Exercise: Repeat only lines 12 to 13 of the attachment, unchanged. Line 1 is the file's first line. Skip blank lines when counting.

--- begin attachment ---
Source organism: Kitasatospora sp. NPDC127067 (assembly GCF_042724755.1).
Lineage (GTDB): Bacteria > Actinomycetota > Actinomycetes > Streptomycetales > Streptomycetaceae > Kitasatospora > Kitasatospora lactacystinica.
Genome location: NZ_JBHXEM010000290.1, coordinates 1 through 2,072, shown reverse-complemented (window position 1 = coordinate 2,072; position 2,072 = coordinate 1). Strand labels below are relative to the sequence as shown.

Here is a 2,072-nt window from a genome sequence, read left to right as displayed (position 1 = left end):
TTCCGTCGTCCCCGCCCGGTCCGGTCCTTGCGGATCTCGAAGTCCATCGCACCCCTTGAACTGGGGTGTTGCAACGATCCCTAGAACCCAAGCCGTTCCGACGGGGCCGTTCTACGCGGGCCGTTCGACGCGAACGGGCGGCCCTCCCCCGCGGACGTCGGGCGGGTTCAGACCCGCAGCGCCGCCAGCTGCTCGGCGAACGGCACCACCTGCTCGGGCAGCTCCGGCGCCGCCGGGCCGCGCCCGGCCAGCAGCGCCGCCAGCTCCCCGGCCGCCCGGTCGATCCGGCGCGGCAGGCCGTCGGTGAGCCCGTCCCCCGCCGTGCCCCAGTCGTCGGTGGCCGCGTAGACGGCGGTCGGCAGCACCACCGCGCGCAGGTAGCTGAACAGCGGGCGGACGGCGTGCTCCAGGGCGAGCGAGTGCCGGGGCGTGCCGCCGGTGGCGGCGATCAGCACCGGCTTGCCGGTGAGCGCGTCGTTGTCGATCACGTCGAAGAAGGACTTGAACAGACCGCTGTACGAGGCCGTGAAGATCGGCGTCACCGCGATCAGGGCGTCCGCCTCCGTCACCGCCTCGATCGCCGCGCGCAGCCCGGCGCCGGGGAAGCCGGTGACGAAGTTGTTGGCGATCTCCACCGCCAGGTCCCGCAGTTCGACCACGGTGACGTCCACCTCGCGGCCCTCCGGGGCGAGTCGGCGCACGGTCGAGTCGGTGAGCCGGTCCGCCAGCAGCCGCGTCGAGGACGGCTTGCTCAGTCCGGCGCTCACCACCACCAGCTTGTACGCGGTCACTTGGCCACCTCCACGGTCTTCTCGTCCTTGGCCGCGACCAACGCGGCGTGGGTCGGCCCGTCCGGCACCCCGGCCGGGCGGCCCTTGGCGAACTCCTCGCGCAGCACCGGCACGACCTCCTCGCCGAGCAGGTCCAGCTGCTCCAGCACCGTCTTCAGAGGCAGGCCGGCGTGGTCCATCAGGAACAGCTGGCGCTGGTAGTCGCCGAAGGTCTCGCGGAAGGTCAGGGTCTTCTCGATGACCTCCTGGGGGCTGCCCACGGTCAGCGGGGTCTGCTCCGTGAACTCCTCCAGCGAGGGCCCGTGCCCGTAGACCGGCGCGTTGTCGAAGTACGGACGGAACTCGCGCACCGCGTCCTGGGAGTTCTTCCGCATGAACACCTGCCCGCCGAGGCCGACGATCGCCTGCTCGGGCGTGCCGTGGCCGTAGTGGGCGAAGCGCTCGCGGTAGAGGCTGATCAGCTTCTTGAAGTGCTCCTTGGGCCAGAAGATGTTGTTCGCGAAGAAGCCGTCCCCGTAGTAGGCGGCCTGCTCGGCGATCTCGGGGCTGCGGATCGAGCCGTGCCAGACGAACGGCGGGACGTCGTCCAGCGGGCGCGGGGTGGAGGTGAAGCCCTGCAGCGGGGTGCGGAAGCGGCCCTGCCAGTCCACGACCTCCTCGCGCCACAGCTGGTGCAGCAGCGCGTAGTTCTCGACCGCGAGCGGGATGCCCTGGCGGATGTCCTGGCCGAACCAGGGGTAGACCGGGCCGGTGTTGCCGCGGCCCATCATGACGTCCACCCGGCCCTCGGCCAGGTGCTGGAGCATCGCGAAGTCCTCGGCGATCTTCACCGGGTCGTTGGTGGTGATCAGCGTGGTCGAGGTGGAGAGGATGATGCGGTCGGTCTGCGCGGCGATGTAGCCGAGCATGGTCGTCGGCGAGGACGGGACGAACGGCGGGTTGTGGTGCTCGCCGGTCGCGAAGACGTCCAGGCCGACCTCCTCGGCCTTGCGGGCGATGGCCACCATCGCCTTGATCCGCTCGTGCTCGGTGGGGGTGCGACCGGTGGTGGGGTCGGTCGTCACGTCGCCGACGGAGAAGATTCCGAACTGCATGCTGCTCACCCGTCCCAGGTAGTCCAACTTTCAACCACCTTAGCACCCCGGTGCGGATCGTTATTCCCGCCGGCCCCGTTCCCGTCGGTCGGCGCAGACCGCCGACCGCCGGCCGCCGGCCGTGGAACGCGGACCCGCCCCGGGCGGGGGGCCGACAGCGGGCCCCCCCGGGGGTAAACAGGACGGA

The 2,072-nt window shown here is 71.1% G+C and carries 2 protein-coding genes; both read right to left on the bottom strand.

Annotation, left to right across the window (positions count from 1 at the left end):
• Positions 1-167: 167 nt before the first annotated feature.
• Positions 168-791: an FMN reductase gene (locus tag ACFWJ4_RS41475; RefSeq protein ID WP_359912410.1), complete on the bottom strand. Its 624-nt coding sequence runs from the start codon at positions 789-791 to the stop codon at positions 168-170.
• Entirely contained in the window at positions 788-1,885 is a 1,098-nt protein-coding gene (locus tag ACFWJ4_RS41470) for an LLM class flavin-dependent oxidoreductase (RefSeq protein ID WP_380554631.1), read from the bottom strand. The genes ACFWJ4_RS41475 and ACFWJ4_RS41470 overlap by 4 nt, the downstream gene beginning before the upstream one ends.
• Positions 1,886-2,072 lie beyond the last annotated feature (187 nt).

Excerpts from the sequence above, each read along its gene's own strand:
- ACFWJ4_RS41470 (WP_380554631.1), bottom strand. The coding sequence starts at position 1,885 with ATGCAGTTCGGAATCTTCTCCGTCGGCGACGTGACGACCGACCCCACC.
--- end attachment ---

Excerpts from the sequence above, each read along its gene's own strand:
- ACFWJ4_RS41470 (WP_380554631.1), bottom strand. The coding sequence starts at position 1,885 with ATGCAGTTCGGAATCTTCTCCGTCGGCGACGTGACGACCGACCCCACC.